OVERLAND PARK, Kansas. For Maurice Riddle, even a real walk in the park is not as easy as it sounds. At any time, the 37-year-old sickle cell disease can trigger a pain crisis.
“If it’s on your arm, it’s painful to just raise your arm to grab your chin,” the man in Kansas City, Missouri explained. “Toothbrushing hurts. If it’s on your neck, if it’s on your back or legs, it still hurts when lying down, sitting up, or standing up. You just don’t want to do anything.”
Curved or sickle-shaped red blood cells block blood vessels instead of moving oxygen throughout the body like the typical round red blood cells. The lack of oxygen means that Riddle gets tired easily, is particularly vulnerable to extreme temperatures, and his pain is enough to make him hospitalized.
“If the pain is severe enough, I might start asking you to cut off anything that hurts. Sometimes it really hurts,” admits Riddle, who is usually polite.
For many years, when the pain crisis broke out, going to the hospital for intravenous injections and painkillers was Riddle’s only option.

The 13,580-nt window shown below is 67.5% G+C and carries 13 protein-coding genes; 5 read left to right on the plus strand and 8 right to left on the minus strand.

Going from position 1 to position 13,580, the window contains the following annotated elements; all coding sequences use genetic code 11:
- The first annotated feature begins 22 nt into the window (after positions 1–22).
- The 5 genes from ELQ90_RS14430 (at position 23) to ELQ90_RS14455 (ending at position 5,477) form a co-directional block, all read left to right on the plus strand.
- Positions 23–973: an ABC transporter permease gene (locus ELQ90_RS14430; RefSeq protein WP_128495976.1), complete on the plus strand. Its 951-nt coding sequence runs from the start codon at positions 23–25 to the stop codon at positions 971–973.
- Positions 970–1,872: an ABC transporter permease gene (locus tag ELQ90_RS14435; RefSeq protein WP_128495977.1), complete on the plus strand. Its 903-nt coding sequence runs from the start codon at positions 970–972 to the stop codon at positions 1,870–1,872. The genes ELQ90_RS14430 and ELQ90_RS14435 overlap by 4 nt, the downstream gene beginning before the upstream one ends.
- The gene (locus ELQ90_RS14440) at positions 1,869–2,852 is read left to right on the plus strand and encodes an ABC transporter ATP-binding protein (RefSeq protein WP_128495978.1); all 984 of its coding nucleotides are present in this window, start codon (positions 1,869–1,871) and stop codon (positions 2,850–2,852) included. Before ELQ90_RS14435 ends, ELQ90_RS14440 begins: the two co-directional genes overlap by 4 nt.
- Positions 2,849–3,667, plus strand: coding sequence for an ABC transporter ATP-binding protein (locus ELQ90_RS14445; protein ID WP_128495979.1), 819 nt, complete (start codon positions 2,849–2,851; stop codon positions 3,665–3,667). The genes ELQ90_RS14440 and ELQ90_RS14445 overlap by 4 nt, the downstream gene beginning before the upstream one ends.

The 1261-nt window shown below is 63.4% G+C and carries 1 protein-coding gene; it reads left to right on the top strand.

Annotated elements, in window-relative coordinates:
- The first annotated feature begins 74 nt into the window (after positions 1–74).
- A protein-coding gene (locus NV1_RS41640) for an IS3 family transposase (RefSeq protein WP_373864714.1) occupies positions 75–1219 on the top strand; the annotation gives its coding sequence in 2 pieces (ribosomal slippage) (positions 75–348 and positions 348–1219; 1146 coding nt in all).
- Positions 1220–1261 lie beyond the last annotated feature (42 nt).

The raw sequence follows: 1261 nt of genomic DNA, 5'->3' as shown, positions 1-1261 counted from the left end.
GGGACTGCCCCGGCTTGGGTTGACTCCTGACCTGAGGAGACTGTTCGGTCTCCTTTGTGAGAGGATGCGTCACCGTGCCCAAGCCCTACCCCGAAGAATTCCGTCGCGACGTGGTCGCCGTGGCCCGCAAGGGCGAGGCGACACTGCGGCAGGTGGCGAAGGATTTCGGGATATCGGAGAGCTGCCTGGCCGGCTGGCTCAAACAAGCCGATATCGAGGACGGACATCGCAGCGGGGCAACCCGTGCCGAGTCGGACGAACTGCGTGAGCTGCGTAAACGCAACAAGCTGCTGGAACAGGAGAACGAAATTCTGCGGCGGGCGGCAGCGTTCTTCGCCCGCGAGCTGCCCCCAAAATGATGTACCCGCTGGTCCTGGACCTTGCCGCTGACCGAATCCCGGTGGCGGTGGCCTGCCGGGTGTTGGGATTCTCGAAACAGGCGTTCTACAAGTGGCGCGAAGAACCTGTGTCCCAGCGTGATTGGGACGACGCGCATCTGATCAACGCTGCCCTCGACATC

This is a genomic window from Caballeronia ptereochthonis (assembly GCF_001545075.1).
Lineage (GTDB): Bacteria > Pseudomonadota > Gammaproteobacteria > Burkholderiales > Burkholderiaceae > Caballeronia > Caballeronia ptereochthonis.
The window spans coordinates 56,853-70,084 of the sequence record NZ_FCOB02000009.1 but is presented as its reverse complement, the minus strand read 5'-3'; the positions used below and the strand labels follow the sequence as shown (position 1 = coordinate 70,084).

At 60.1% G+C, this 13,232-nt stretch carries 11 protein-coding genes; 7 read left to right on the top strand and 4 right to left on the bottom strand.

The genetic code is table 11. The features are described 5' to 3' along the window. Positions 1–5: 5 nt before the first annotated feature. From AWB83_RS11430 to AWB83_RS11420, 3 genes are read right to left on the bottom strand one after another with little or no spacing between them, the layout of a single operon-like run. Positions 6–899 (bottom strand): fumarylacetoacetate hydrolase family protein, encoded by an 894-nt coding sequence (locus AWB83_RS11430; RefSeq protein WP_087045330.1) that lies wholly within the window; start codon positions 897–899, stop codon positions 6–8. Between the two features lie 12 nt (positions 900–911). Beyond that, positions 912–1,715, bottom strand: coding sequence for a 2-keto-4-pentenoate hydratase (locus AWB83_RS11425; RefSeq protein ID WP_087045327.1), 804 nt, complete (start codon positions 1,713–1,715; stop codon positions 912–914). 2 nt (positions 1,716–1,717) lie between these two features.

“So we call people who live with sickle cell warriors. It takes a certain amount of inner strength to get up and deal with this situation every day,” said Donna McCurry, a nurse practitioner at the University Health Sickle Cell Center.
Since the end of 2019, McCurry has been able to provide her patients with a new pill called OXBRYTA. She said the drug can prevent red blood cells from becoming sickle-shaped.
“For any disease, the more options you have, the better. It increases this hope,” McCurry said.
Riddle started taking OXBRYTA in January 2020. In the early days, he had to adjust the daily dose to avoid side effects, but within three weeks he saw the effect.
“It is encouraging to be able to tell people’don’t give up’,” he said.
Riddle has fewer pain episodes, and these episodes are not so extreme-since he started using OXBRYTA, he has not spent a night in the hospital due to a pain crisis-and he has the energy to spend a good time with him for 8 years of active ——Old daughter.
“We can actually play football until she is tired, not football until I am tired,” he said.
So walking in the park is now easier to manage.
Last month, the FDA agreed to review the drug for children aged 4 to 11.
Practicing nurse McCurry (McCurry) said that you can prevent sickle cell disease by knowing whether you and your partner carry the gene signature. She encourages everyone, not just the African Americans most affected by the disease, to get blood tests.